It is not uncommon for ski learners to be fascinated by ONE aspect of skiing – angulation, forward movement, edge angles, etc. We might have tried hard only to find that our skiing is still different from truly advanced skiers, meaning to keep an athletic form on all types of terrains, regardless of whether it is a green run or a double black diamond run. Sometimes we are lucky to make good changes in this ONE aspect, but we still find our form a bit awkward. One example is the pursuit of big edge angle in carving. While tipping is important for this purpose, it needs to be combined with other skills such as leg rotation, early transition, and cross-over movement. If we only focus on tipping the ankles and knees, it is difficult for us to blend the whole body into athletic, elegant carving.

Skiing means to organically blend multiple skills. We need drills to emphasize specific skill development, but ultimately individual skills must come together to create a seamless flow throughout a turn.

A related myth in skiing is that we tend to seek universal principles, and it is not uncommon for instructors/coaches to speak about the “golden standards in skiing.” It is obviously true to say “transition is critical” but it does not tell ski learners anything substantive. What matters more is HOW to make an effective transition. Back to the carving example, when racing coaches yell at young racers “big angles!” all the time, they have neglected that angle degrees depend on terrain conditions. Big edge angles are not always effective; sometimes they may make it harder to turn the skis.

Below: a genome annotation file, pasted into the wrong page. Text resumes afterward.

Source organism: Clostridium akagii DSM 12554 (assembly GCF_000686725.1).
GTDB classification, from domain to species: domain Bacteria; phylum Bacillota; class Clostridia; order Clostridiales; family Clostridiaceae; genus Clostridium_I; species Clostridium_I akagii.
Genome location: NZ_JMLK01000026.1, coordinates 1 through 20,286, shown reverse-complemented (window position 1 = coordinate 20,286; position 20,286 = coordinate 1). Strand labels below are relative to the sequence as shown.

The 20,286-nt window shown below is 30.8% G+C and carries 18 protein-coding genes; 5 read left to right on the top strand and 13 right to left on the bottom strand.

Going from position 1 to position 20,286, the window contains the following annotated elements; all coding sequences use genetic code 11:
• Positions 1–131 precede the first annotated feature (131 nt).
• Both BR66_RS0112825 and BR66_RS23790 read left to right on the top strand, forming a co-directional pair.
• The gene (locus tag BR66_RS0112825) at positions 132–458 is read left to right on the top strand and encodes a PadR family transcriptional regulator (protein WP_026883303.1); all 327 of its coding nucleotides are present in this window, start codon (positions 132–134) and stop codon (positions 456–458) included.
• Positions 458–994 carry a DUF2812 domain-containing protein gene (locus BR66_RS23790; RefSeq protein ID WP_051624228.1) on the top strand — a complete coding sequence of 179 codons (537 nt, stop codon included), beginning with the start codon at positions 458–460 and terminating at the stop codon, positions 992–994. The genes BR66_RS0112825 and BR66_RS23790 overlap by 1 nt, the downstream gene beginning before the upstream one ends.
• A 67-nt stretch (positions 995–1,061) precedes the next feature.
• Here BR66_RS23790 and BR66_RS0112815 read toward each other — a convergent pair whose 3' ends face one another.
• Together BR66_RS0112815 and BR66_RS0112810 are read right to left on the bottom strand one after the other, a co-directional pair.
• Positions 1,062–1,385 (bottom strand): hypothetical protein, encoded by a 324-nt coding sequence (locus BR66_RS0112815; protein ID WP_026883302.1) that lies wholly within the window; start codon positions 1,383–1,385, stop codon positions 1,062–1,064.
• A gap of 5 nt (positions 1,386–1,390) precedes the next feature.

Looking at Mikaela Shiffrin’s racing and free skiing, you may notice that she chose appropriate angles according to specific conditions. For the same spot on the same run, her edge angles could be smaller than her competitors; her body position could be higher than her competitors. She wins most of the times because she is a versatile skier, knowing to adjust everything to the ever-changing snow conditions.

Blending and versatility do not mean that skill development is highly complex. There are many YouTube videos, books, and training manuals talking about sophisticated skiing techniques. Most of them are important and useful but we should never forget that all advanced skills are built on basics. If we cannot finish a rounded turn, it will be counter-productive to train purely carved turns. Sometimes we just forget that making a clean turn is the most important yet most challenging task in skiing at all levels. Simple, powerful skill development is more rewarding.

Share This